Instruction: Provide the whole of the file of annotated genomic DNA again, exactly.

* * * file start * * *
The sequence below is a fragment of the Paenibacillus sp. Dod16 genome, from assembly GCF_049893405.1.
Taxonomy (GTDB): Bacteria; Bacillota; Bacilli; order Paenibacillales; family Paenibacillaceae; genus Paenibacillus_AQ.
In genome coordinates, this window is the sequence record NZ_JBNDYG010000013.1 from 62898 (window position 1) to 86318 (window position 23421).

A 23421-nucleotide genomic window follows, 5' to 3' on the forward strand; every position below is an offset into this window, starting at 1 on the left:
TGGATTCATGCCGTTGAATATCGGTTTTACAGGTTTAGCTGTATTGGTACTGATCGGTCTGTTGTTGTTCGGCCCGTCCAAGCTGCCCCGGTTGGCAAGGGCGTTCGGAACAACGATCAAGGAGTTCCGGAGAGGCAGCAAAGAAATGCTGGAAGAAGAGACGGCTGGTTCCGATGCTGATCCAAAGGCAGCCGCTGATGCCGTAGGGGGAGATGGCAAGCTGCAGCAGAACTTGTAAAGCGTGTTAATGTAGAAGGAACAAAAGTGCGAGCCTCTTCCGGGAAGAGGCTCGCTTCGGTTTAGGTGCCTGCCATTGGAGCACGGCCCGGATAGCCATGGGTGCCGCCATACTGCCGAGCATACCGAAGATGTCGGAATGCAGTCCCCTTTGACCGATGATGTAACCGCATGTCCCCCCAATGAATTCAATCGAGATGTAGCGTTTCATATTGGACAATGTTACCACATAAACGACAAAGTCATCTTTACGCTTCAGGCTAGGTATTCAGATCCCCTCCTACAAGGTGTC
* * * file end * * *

The sequence below is a fragment of the Paenibacillus sp. Dod16 genome, from assembly GCF_049893405.1.
Taxonomy (GTDB): Bacteria; Bacillota; Bacilli; order Paenibacillales; family Paenibacillaceae; genus Paenibacillus_AQ.
In genome coordinates, this window is the sequence record NZ_JBNDYG010000013.1 from 62898 (window position 1) to 86318 (window position 23421).

A 23421-nucleotide genomic window follows, 5' to 3' on the forward strand; every position below is an offset into this window, starting at 1 on the left:
TGGATTCATGCCGTTGAATATCGGTTTTACAGGTTTAGCTGTATTGGTACTGATCGGTCTGTTGTTGTTCGGCCCGTCCAAGCTGCCCCGGTTGGCAAGGGCGTTCGGAACAACGATCAAGGAGTTCCGGAGAGGCAGCAAAGAAATGCTGGAAGAAGAGACGGCTGGTTCCGATGCTGATCCAAAGGCAGCCGCTGATGCCGTAGGGGGAGATGGCAAGCTGCAGCAGAACTTGTAAAGCGTGTTAATGTAGAAGGAACAAAAGTGCGAGCCTCTTCCGGGAAGAGGCTCGCTTCGGTTTAGGTGCCTGCCATTGGAGCACGGCCCGGATAGCCATGGGTGCCGCCATACTGCCGAGCATACCGAAGATGTCGGAATGCAGTCCCCTTTGACCGATGATGTAACCGCATGTCCCCCCAATGAATTCAATCGAGATGTAGCGTTTCATATTGGACAATGTTACCACATAAACGACAAAGTCATCTTTACGCTTCAGGCTAGGTATTCAGATCCCCTCCTACAAGGTGTC